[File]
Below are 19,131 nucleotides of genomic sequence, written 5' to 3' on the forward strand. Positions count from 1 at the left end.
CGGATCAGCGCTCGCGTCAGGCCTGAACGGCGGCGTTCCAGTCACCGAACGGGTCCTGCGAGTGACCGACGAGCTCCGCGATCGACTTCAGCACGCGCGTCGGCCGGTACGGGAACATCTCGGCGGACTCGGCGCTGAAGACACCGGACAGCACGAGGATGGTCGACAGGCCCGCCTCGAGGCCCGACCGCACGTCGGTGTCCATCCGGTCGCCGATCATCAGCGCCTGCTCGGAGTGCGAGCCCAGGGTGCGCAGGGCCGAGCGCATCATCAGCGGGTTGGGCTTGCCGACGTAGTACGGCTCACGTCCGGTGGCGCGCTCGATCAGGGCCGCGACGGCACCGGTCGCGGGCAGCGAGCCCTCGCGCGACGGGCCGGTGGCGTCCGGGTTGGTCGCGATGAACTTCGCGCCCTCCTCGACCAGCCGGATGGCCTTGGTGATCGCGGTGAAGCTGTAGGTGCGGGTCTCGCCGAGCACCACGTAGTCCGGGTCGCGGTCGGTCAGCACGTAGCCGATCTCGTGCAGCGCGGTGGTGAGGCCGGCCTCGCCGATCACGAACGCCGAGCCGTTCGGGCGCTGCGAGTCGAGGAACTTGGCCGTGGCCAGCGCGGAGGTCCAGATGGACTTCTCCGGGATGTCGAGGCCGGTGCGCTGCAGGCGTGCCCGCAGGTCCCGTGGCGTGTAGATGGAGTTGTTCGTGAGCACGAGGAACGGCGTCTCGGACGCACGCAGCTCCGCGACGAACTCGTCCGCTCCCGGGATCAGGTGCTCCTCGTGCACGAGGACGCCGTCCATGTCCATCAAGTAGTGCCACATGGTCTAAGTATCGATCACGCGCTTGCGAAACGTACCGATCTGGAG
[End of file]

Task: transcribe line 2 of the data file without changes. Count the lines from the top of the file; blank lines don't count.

CGGATCAGCGCTCGCGTCAGGCCTGAACGGCGGCGTTCCAGTCACCGAACGGGTCCTGCGAGTGACCGACGAGCTCCGCGATCGACTTCAGCACGCGCGTCGGCCGGTACGGGAACATCTCGGCGGACTCGGCGCTGAAGACACCGGACAGCACGAGGATGGTCGACAGGCCCGCCTCGAGGCCCGACCGCACGTCGGTGTCCATCCGGTCGCCGATCATCAGCGCCTGCTCGGAGTGCGAGCCCAGGGTGCGCAGGGCCGAGCGCATCATCAGCGGGTTGGGCTTGCCGACGTAGTACGGCTCACGTCCGGTGGCGCGCTCGATCAGGGCCGCGACGGCACCGGTCGCGGGCAGCGAGCCCTCGCGCGACGGGCCGGTGGCGTCCGGGTTGGTCGCGATGAACTTCGCGCCCTCCTCGACCAGCCGGATGGCCTTGGTGATCGCGGTGAAGCTGTAGGTGCGGGTCTCGCCGAGCACCACGTAGTCCGGGTCGCGGTCGGTCAGCACGTAGCCGATCTCGTGCAGCGCGGTGGTGAGGCCGGCCTCGCCGATCACGAACGCCGAGCCGTTCGGGCGCTGCGAGTCGAGGAACTTGGCCGTGGCCAGCGCGGAGGTCCAGATGGACTTCTCCGGGATGTCGAGGCCGGTGCGCTGCAGGCGTGCCCGCAGGTCCCGTGGCGTGTAGATGGAGTTGTTCGTGAGCACGAGGAACGGCGTCTCGGACGCACGCAGCTCCGCGACGAACTCGTCCGCTCCCGGGATCAGGTGCTCCTCGTGCACGAGGACGCCGTCCATGTCCATCAAGTAGTGCCACATGGTCTAAGTATCGATCACGCGCTTGCGAAACGTACCGATCTGGAG